United States District Court, D. Connecticut
RULING ON MOTION FOR RECONSIDERATION [DOC.
SARAH A. L. MERRIAM, UNITED STATES MAGISTRATE JUDGE.
before the Court is a motion [Doc. #130] by defendant Sahil,
Inc. (“defendant Sahil”) seeking reconsideration
of this Court's Ruling on Amended Motion for Sanctions
[Doc. #129]. Plaintiff Jane Doe (“plaintiff”) has
filed a Memorandum of Law in Opposition to Defendants'
Motion for Reconsideration. [Doc. #132]. For the reasons set
forth herein, the Court DENIES defendant's Motion for
Reconsideration. [Doc. #130].
Court presumes familiarity with the background of this
matter, which is recited in the Court's Ruling on Amended
Motion for Sanctions. See Doc. #129. For purposes of this
Ruling, however, the Court will briefly address the
background leading to the present motion for reconsideration.
several conferences with the Court, on February 12, 2016,
plaintiff filed an Amended Motion for Sanctions against
defendant Sahil. [Doc. #95]. Defendant Sahil filed an
untimely response to the Amended Motion for Sanctions, which
the Court ordered stricken. [Doc. #102]. Nevertheless, the
Court considered defendant Sahil's previously filed
memoranda in opposition to plaintiff's original motion
for sanctions, which are docket entries 76 and 88. See Doc.
#102 at 5. In the Amended Motion for Sanctions, plaintiff
alleged a number of discovery abuses by defendant Sahil, but
sought the imposition of sanctions for only two specific
violations of Rule 26: (1) the failure to identify Mr. Moody
in the initial disclosures as an individual with discoverable
information; and (2) the failure to timely disclose
Hicks' personnel file. See Doc. #95-1 at 14.
considering the parties' arguments, and applying the
relevant standards, the Court found that sanctions under Rule
37 were warranted for: (1) defendant Sahil's failure to
identify its former employee, Mr. Moody, as an individual
with discoverable information in its initial disclosures; and
(2) the untimely disclosure of defendant Hicks' personnel
file. See Doc. #129 at 21, 25. Defendant Sahil now seeks
reconsideration of these findings.
standard for granting [a motion for reconsideration] is
strict, and reconsideration will generally be denied unless
the moving party can point to controlling decisions or data
that the court overlooked - matters, in other words, that
might reasonably be expected to alter the conclusion reached
by the court.” Shrader v. CSX Transp., Inc.,
70 F.3d 255, 257 (2d Cir. 1995). Three grounds can justify
reconsideration: “an intervening change of controlling
law, the availability of new evidence, or the need to correct
a clear error or prevent manifest injustice.”
Virgin Atl. Airways, Ltd. v. Nat'l Mediation
Bd., 956 F.2d 1245, 1255 (2d Cir. 1992) (quoting 18 C.
Wright, A. Miller & E. Cooper, Federal Practice &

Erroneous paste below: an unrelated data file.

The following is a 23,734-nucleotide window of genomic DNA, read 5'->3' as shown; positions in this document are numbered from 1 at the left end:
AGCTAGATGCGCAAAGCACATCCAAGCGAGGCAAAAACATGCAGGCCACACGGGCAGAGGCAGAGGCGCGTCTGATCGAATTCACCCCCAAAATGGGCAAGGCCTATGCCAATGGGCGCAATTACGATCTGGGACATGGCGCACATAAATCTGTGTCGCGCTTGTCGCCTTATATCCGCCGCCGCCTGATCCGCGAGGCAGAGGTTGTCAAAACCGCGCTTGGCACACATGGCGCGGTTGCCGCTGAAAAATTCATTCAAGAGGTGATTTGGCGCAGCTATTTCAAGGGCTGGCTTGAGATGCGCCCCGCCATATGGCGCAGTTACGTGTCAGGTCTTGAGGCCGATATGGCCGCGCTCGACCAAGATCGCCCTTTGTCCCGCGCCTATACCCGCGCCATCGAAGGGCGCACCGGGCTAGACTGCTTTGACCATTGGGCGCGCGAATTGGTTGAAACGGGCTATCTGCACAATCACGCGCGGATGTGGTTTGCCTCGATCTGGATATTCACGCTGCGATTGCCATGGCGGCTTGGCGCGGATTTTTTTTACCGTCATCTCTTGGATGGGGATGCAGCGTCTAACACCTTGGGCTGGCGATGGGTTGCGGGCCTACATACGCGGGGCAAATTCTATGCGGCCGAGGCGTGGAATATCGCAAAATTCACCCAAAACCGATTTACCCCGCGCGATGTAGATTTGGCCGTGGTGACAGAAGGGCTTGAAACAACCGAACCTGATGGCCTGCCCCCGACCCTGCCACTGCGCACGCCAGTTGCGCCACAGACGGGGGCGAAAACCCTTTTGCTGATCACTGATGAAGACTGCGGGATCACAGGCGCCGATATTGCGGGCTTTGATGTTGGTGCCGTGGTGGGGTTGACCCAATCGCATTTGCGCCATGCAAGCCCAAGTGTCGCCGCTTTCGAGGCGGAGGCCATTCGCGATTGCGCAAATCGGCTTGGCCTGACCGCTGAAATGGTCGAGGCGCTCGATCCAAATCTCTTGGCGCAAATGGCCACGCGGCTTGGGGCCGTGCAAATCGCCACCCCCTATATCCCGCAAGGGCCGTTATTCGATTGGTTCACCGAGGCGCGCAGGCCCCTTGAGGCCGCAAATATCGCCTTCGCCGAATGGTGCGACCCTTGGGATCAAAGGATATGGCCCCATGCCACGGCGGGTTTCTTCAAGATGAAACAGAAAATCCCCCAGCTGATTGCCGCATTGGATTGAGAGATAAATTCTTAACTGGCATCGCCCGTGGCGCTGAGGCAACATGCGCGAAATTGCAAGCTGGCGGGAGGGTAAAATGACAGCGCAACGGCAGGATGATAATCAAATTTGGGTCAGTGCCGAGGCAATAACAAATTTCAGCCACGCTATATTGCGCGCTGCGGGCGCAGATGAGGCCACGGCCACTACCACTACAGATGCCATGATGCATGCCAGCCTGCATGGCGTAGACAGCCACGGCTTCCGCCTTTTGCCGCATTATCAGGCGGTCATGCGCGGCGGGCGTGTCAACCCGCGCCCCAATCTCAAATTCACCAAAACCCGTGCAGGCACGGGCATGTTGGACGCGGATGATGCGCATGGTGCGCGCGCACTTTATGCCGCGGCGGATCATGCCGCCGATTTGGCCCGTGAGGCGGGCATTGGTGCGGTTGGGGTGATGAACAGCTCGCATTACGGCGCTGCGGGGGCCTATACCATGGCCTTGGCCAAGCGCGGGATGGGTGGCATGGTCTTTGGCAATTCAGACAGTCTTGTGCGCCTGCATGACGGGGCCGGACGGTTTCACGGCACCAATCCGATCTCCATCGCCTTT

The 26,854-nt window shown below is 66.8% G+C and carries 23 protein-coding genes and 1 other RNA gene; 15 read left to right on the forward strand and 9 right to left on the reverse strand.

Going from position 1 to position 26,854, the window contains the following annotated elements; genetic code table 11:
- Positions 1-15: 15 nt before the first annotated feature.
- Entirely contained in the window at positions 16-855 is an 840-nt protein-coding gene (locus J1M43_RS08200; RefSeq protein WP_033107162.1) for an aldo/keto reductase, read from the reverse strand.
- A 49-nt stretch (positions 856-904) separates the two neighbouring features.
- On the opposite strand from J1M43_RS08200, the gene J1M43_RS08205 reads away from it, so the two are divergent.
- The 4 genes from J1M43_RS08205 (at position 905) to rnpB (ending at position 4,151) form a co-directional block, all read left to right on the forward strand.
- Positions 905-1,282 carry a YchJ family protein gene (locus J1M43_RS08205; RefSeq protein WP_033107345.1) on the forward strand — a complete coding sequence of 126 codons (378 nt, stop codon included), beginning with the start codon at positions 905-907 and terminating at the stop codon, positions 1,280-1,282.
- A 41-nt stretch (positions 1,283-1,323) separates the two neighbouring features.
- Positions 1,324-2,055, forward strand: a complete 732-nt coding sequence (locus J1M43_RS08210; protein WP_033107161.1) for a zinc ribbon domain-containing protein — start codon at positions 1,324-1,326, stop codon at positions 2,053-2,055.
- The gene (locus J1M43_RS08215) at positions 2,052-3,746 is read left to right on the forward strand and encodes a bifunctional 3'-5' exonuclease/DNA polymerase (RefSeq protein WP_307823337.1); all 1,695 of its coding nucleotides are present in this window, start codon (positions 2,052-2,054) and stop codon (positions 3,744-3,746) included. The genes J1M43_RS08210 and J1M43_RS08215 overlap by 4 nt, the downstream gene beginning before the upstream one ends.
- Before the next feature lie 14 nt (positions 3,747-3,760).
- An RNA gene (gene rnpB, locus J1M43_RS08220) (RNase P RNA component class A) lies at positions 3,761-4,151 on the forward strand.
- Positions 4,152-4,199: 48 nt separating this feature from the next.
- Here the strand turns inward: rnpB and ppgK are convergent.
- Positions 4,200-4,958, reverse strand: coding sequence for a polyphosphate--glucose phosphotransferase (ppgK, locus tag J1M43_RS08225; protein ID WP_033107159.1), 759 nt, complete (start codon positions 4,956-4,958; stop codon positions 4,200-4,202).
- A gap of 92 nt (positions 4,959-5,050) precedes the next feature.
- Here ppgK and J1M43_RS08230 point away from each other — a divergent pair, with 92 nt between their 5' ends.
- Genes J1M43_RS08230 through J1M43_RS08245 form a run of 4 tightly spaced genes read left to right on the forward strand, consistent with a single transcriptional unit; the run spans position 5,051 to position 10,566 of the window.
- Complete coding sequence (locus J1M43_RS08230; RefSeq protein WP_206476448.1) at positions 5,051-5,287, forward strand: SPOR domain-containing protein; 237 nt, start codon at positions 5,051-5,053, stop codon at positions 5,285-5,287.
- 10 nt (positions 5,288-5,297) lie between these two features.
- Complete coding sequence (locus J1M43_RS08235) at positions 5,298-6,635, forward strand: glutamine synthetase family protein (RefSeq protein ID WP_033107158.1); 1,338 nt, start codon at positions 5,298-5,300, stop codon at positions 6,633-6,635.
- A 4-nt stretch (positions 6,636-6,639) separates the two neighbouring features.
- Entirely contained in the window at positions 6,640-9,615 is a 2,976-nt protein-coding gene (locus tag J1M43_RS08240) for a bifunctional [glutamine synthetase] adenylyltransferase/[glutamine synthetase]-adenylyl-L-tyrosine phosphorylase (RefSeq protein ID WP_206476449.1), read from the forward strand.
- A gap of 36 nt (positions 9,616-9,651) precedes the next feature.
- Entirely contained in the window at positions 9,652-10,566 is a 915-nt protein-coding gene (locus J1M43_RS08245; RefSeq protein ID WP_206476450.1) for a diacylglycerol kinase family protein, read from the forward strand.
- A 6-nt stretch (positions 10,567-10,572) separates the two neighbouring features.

Procedure §4478 at 90). “A motion for
reconsideration may not be used to plug gaps in an original
argument or to argue in the alternative once a decision has
been made. ... It is also not appropriate to use a motion to
reconsider solely to re-litigate an issue already
decided.” SPGGC, Inc. v. Blumenthal, 408
F.Supp.2d 87, 91-92 (D. Conn. 2006) (citing Lopez v.
Smiley, 375 F.Supp.2d 19, 21-22 (D. Conn. 2005))
(internal citation and quotation marks omitted), aff'd in
part, vacated in part, remanded sub nom. SPGGC, LLC v.
Blumenthal, 505 F.3d 183 (2d Cir. 2007).
Sahil timely filed the motion for reconsideration now at
issue, and contends that the Court overlooked the following
matters in its original Ruling: (1) that Mr. Moody was timely
“disclosed through discovery compliance upon awareness
of his role and relevance”; (2) “Hicks'
personnel file was disclosed when it came to the attention of
counsel, and when defendant became aware of the documents
that were responsive to the request;” and (3)
plaintiff's counsel's failure to confer with defense
counsel to resolve their discovery concerns prevented the
parties from “having a low cost resolution” and
“unnecessarily caused costs to be incurred for the
motion for sanctions.” Doc. #130 at 1.
defendant Sahil included in its motion the standard for
granting a motion for reconsideration, defendant Sahil would
have been forced to acknowledge that the standard is strict,
see Shrader, 70 F.3d at 257, and that a motion to reconsider
is not appropriate to “re-litigate an issue already
decided.” SPGGC, 408 F.Supp.2d at 91-92. Defendant
Sahil's motion does not raise an intervening change of
controlling law, the availability of new evidence, or the
need to correct a clear error or prevent manifest injustice.
Rather, the motion simply reiterates, largely verbatim, the
arguments raised in its original opposition. Compare Doc.
#88, with Doc. #130. As Judge Meyer aptly stated:
The fact that counsel feels upset or disappointed with a
judge's ruling is not grounds for a motion to reconsider.
Nor should counsel file a motion for reconsideration on the
assumption that a judge did not bother to read or understand
counsel's prior pleading - or on the assumption that a
masterful cut-and-paste of prior points posited will elicit
an epiphany from a hard-headed jurist who was unwilling or
unable to comprehend “the truth” when presented
by counsel in its first incarnation. Needless to say, clients
are less than well-served by counsel who file groundless
motions in ignorance of controlling standards of law.
Mercedes Zee Corp., LLC v. Seneca Ins. Co., Inc.,
Civ. No. 14CV119(JAM), slip. op. at 2 (D. Conn. Sept. 16,
2016). Here, defendant Sahil attempts to re-litigate the same
issues already decided by reasserting its contentions through
a largely cut and pasted brief. “Beyond this needless
exercise in redundancy, the motion for reconsideration does
not cite or acknowledge the legal standard that governs a
motion for reconsideration. [Defendant Sahil] has ignored
governing law and done nothing to satisfy it.”
Id. Accordingly, the Motion for Reconsideration
[Doc. #130] is DENIED.